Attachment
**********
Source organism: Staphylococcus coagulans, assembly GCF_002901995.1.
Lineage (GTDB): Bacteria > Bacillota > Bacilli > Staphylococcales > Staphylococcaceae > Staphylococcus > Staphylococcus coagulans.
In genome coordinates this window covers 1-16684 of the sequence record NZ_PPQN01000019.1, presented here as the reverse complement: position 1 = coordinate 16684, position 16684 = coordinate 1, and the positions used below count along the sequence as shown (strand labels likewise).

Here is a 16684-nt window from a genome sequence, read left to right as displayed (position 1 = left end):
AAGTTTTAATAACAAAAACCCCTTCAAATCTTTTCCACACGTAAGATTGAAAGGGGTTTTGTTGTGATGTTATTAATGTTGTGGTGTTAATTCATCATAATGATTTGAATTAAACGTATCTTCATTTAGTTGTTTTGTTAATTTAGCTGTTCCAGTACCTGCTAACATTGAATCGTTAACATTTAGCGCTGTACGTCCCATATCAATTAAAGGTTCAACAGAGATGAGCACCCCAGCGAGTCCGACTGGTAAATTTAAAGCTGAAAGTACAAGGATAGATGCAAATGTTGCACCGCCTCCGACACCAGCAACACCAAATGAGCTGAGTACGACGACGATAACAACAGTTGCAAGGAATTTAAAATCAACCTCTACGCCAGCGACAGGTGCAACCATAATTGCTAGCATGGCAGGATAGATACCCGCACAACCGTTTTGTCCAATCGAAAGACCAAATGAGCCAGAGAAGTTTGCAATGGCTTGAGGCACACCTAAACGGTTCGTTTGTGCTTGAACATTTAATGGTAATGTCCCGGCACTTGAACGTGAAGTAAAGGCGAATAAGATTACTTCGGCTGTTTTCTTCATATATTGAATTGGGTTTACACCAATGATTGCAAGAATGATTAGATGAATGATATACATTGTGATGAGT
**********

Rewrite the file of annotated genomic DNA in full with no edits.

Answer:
Source organism: Staphylococcus coagulans, assembly GCF_002901995.1.
Lineage (GTDB): Bacteria > Bacillota > Bacilli > Staphylococcales > Staphylococcaceae > Staphylococcus > Staphylococcus coagulans.
In genome coordinates this window covers 1-16684 of the sequence record NZ_PPQN01000019.1, presented here as the reverse complement: position 1 = coordinate 16684, position 16684 = coordinate 1, and the positions used below count along the sequence as shown (strand labels likewise).

Here is a 16684-nt window from a genome sequence, read left to right as displayed (position 1 = left end):
AAGTTTTAATAACAAAAACCCCTTCAAATCTTTTCCACACGTAAGATTGAAAGGGGTTTTGTTGTGATGTTATTAATGTTGTGGTGTTAATTCATCATAATGATTTGAATTAAACGTATCTTCATTTAGTTGTTTTGTTAATTTAGCTGTTCCAGTACCTGCTAACATTGAATCGTTAACATTTAGCGCTGTACGTCCCATATCAATTAAAGGTTCAACAGAGATGAGCACCCCAGCGAGTCCGACTGGTAAATTTAAAGCTGAAAGTACAAGGATAGATGCAAATGTTGCACCGCCTCCGACACCAGCAACACCAAATGAGCTGAGTACGACGACGATAACAACAGTTGCAAGGAATTTAAAATCAACCTCTACGCCAGCGACAGGTGCAACCATAATTGCTAGCATGGCAGGATAGATACCCGCACAACCGTTTTGTCCAATCGAAAGACCAAATGAGCCAGAGAAGTTTGCAATGGCTTGAGGCACACCTAAACGGTTCGTTTGTGCTTGAACATTTAATGGTAATGTCCCGGCACTTGAACGTGAAGTAAAGGCGAATAAGATTACTTCGGCTGTTTTCTTCATATATTGAATTGGGTTTACACCAATGATTGCAAGAATGATTAGATGAATGATATACATTGTGATGAGT